“Museveni has ordered a seven-day suspension of UPDF (Ugandan People’s Defence Forces) operations in a limited area of Acholi to allow the leadership of (rebel leader Joseph) Kony’s group to meet and confirm they accept his offer to come out of the bush,” presidential press secretary Onapito Ekomoloit said in a statement.

Joseph Kony leads the Lord’s Resistance Army (LRA), an organisation which took up arms in the central African nation in 1988 seeking to overthrow the government and replace it with one based on the biblical Ten Commandments.

Three districts in the Acholi region have all been ravaged by the fighting.

More than 1.5 million Ugandans have been displaced by the conflict with several relief agencies estimating up to 20,000 children have been abducted by rebels to serve as child soldiers or sex slaves.

The truce marks a renewed effort to bring an end to one of the continent’s most brutal and forgotten wars.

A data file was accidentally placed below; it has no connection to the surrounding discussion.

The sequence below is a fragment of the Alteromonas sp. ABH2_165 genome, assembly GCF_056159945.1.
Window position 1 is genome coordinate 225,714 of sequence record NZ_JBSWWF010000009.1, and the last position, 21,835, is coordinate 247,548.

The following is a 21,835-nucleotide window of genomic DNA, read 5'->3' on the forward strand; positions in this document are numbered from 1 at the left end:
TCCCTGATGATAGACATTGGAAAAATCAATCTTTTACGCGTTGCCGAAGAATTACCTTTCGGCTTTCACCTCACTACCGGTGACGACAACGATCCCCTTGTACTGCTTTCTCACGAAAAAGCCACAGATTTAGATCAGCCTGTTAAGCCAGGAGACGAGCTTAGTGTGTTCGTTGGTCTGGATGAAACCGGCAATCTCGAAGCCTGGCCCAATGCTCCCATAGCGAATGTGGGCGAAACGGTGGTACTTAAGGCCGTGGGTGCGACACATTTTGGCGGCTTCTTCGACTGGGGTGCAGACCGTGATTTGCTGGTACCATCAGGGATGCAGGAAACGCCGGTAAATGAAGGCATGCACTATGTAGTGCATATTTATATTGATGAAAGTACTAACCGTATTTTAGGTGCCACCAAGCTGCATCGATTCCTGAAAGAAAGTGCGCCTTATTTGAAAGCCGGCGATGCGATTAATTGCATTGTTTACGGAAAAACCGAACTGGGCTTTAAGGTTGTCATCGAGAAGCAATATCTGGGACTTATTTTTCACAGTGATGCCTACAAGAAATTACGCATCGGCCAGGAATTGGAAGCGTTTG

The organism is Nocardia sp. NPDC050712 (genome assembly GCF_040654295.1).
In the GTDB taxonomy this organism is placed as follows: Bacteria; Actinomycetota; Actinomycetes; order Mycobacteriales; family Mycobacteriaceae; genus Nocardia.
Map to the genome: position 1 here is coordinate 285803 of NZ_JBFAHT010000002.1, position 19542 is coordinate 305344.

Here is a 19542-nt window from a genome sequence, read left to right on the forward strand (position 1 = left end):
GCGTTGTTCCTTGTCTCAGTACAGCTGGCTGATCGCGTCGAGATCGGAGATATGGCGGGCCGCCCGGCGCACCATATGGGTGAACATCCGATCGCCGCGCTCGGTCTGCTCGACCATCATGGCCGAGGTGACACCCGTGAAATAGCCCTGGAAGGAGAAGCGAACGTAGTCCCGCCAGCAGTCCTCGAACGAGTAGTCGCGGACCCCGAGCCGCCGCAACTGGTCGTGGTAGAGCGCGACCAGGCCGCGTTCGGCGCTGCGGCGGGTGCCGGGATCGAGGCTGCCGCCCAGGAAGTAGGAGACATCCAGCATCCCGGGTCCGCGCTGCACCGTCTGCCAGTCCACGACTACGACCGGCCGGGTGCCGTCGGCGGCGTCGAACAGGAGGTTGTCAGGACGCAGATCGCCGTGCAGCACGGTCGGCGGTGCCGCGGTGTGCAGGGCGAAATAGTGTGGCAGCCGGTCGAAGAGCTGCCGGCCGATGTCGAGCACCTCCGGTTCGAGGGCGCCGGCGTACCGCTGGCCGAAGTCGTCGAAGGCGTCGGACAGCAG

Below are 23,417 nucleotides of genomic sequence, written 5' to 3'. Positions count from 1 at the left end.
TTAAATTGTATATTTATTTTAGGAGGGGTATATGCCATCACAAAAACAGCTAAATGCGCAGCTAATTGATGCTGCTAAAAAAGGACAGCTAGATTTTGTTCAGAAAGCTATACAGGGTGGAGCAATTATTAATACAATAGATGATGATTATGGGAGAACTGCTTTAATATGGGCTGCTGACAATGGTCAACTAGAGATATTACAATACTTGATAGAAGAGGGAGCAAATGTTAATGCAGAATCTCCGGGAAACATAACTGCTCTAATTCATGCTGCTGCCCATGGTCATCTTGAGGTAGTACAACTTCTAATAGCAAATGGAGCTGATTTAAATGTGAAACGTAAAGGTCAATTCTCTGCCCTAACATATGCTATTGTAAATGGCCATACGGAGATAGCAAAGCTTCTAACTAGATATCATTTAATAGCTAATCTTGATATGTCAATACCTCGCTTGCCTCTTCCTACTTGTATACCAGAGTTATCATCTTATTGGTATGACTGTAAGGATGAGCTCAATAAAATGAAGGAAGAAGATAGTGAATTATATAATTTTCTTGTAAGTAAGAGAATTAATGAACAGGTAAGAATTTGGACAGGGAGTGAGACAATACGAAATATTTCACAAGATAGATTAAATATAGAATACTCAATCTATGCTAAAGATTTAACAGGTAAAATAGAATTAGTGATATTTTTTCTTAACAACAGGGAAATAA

President Museveni previously offered the LRA an option of peace talks in August 2002, to which the rebels made a counter offer of a temporary ceasefire.

However, no progress was made.

Mr Ekomoloit told the AFP news agency that the former minister in charge of northern Uganda, Betty Bigombe, had in the past three weeks received “clear indications from Kony’s group that they want to end the conflict.”

“They are under intense pressure from UPDF. A Kony spokesman has said they want to talk peace,” Mr Ekomoloit’s statement read.

But President Museveni’s truce will be limited in its reach, allowing the UPDF to continue its operations against LRA cells elsewhere in Acholi and further into northern Uganda and southern Sudan, “until the government gets an irreversible commitment indicating their intention to end violence vis-à-vis the population and end, once and for all time, the terror campaign.”

The truce will commence from 2:00 am (AEDT) tomorrow.